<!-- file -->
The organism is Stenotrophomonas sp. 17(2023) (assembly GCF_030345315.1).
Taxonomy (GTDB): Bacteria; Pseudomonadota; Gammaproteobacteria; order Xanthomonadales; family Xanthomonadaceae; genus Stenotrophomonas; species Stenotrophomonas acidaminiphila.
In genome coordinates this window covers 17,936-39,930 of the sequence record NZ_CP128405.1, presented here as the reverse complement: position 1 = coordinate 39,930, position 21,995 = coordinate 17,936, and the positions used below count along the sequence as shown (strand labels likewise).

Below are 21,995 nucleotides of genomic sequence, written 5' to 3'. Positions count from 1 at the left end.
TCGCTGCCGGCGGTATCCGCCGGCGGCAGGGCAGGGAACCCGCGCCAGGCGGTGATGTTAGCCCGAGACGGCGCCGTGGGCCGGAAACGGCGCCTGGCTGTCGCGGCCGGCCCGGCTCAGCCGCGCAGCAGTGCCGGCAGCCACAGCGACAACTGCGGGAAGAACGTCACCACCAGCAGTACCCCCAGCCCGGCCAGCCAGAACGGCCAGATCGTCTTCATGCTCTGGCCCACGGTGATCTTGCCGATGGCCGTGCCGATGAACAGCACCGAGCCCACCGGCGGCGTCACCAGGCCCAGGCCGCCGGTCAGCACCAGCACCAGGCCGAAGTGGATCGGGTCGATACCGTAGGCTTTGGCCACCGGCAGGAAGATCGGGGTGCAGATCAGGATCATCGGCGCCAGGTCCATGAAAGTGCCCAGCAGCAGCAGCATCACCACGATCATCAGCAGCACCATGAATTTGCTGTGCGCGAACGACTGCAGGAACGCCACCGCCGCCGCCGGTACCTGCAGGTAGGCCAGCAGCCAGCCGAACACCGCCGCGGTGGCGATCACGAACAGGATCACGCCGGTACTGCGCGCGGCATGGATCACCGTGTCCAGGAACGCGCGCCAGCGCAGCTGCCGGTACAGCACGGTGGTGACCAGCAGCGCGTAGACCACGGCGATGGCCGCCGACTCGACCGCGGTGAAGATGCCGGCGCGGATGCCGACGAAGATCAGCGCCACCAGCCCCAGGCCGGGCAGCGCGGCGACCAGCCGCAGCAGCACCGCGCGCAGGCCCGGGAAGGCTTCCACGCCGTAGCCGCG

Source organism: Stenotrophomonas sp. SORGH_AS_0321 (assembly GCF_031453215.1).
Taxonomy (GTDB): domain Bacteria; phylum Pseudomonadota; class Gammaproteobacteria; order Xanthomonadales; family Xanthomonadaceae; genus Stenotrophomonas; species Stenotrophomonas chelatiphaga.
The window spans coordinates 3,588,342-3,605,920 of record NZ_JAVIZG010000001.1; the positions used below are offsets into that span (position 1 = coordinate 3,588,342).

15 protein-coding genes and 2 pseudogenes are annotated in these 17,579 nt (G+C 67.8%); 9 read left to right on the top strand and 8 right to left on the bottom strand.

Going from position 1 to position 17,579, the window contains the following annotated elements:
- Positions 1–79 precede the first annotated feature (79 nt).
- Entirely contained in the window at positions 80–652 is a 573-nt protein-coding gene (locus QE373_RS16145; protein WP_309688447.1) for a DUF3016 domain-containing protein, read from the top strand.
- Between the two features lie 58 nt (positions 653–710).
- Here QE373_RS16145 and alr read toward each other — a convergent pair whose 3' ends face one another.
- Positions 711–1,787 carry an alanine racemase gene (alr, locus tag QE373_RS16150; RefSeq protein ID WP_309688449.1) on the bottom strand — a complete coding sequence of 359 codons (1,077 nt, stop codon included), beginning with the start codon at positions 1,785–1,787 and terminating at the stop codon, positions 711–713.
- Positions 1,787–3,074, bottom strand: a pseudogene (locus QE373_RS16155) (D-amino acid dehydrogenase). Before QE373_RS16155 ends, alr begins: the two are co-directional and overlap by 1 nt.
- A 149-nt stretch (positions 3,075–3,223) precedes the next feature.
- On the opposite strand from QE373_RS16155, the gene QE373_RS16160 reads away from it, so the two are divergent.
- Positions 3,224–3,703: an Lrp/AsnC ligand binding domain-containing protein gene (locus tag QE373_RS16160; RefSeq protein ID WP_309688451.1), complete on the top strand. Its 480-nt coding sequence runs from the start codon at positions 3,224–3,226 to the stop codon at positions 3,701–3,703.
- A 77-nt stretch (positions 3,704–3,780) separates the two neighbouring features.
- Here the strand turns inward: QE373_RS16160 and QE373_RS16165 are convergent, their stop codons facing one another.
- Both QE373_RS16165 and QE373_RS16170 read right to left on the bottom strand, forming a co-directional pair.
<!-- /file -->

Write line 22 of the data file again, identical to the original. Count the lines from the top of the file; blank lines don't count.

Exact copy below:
- Both QE373_RS16165 and QE373_RS16170 read right to left on the bottom strand, forming a co-directional pair.